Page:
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Make Desertion Fast
Ukraine is offering amnesty plus five million rubles to anyone who deserts from the Russian army and agrees to go to a Ukrainian prison. That’s about $48,000, probably several years’ pay for a young Russian worker.
On the surface, this sounds like a sweet deal, but on reflection, it’s anything but. Put yourself in the shoes of a Russian soldier. First, you have to elude the Russian Army, knowing you could be shot for desertion. Then, you have to surrender without getting killed by Ukrainians. After that, you’re stuck in prison; maybe they’ll deposit you in a regular POW camp, complete with Russian loyalists ready to kill you when the guard’s not looking. Wherever you languish, you know your fate hinges on the outcome of the war.
Case 1: The Ukrainian government survives the invasion. They’ll probably release you, but will they really pay you? And what if the peace settlement requires repatriation back to Russia, as in the infamous Operation Keelhaul?
Case 2: The Russians win. You’re probably facing a firing squad for desertion.
Still, I admire the creativity of the Ukrainian proposal. Enticement to desert should be a standard part of military strategy, but hardly ever is. But let me propose a Version 2.0 to better fulfill the intent of the original offer.
Version 2.0: The EU, in cooperation with Ukraine, offers $100,000 plus EU citizenship to any Russian deserter. Russians can either go directly to the EU, or surrender to Ukrainian forces for speedy transport to the EU border.
The key gain: Deserters no longer have to gamble on Ukrainian success. As long as they escape from the Red Army’s zone of control, they survive. A much better gamble.
Extra benefits: Instead of going to a Ukrainian prison or POW camp, you get to enjoy freedom in the EU. And the EU is far more likely to swiftly hand over the promised monetary bounty.
How much of a burden is this on the EU? Chump change, really. Even in a magical scenario where all of the roughly 200,000 Russian troops in the vicinity take the deal, $100,000 per soldier is a mere $20 billion. That’s less than one-fifth of what Germany now plans to spend on defence in 2022 alone. It wouldn’t be crazy to go up to $1,000,000 per deserter. You could even do a classic multi-tier offer, where the first 10,000 deserters get a million bucks each to compensate for the high initial risk, followed by lower payments for late-leavers who get to desert in comparative safety.
If paying deserters big bucks is such a great idea, how come hardly any country does it? I suspect that many governments view this tactic as akin to poison gas: It’s a ghastly weapon – and if we use it on them, they’ll use it on us. This might make sense when brutal dictatorships fight each other. But if a country that people habitually flee to fights a country that people habitually flee from, the poison gas analogy breaks down. Scary countries are deeply vulnerable to paid desertion, while the nicest countries are almost immune. How much would Russia have to offer Germans to desert to Russia? Nein, danke!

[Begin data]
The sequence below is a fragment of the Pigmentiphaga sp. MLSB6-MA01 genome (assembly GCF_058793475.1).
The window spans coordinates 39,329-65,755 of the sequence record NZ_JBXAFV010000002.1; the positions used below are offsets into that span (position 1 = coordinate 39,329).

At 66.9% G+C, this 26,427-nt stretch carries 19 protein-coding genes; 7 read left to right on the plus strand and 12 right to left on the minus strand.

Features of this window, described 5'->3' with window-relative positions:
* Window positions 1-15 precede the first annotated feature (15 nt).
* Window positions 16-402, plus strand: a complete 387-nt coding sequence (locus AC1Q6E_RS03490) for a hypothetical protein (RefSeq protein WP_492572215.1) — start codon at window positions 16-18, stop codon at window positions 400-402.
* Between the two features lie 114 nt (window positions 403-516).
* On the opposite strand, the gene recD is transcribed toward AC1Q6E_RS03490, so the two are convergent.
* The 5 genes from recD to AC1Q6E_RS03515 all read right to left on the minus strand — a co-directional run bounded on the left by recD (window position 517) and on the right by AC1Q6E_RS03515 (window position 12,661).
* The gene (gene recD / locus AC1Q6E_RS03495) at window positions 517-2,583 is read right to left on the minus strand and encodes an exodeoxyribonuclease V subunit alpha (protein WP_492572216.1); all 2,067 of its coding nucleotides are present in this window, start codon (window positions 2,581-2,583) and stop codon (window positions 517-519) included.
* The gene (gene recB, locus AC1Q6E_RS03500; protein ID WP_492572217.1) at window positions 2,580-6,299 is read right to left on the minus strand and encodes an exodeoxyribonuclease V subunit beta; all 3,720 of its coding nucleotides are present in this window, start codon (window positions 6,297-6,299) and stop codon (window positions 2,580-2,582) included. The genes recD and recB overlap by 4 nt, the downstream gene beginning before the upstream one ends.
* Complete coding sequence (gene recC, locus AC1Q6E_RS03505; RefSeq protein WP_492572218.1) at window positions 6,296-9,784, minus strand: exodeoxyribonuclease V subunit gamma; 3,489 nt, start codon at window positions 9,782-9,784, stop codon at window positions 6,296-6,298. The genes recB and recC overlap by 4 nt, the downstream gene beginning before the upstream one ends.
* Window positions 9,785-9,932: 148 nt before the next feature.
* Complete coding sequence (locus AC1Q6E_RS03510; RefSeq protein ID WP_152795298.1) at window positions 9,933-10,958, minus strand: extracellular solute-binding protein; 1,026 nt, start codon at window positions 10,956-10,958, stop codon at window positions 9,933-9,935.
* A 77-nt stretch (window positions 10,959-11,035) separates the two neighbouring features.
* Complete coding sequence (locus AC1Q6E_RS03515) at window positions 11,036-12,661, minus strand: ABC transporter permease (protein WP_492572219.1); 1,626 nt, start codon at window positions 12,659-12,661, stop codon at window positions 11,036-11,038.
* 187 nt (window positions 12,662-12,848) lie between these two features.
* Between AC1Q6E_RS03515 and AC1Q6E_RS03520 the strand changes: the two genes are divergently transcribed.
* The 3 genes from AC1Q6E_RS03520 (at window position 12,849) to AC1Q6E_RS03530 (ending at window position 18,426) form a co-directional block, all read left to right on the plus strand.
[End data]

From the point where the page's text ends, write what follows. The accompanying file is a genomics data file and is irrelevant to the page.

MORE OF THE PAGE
Credibility is a compounding factor: Only a fool would trust the Russians to pay up, but the EU’s word is, if not solid gold, at least solid silver.
Another cause of reticence, though, is the standard economically illiterate view of immigration. Soldiers are all healthy, prime-age potential workers, quite capable of self-support. Yet many people in receiving countries will look and them and think, “Why should we have to take care of a bunch of Russian deserters for the rest of their lives?” The correct answer is: You don’t. When their desertion money runs out, if not sooner, let them get jobs and take care of themselves.
Update: Ilya Somin, a native Russian speaker, tells me that my original source mistranslated the Ukrainian government’s offer. The actual deal offers amnesty to deserters, not prison. Much improved, but my Version 2.0 is still far sweeter.
The Myth of the Rational Voter: Why Democracies Choose Bad Policies - New Edition, – Illustrated (2008)
The greatest obstacle to sound economic policy is not entrenched special interests or rampant lobbying, but the popular misconceptions, irrational beliefs, and personal biases held by ordinary voters. This is economist Bryan Caplan's sobering assessment in this provocative and eye-opening book. Caplan argues that voters continually elect politicians who either share their biases or else pretend to, resulting in bad policies winning again and again by popular demand.
From Bryan Caplan's website (bcaplan.com):
I'm Bryan Caplan, Professor of Economics at George Mason University and New York Times Bestselling author. I've written The Myth of the Rational Voter, named "the best political book of the year" by the New York Times, Selfish Reasons to Have More Kids, The Case Against Education, Open Borders (co-authored with SMBC's Zach Weinersmith), and Labor Econ Versus the World. My next book, Build, Baby, Build: The Science and Ethics of Housing, will be published by the Cato Institute in early 2023. I am the editor and chief writer for Bet On It, the blog hosted by the Salem Center for Policy at the University of Texas. I've published in the New York Times, Washington Post, Wall Street Journal, TIME, Newsweek, Atlantic, American Economic Review, Economic Journal, Journal of Law and Economics, and Intelligence, blogged for EconLog from 2005-2022, and appeared on ABC, BBC, Fox News, MSNBC, and C-SPAN. An openly nerdy man who loves role-playing games and graphic novels, I live in Oakton, Virginia, with my wife and four kids.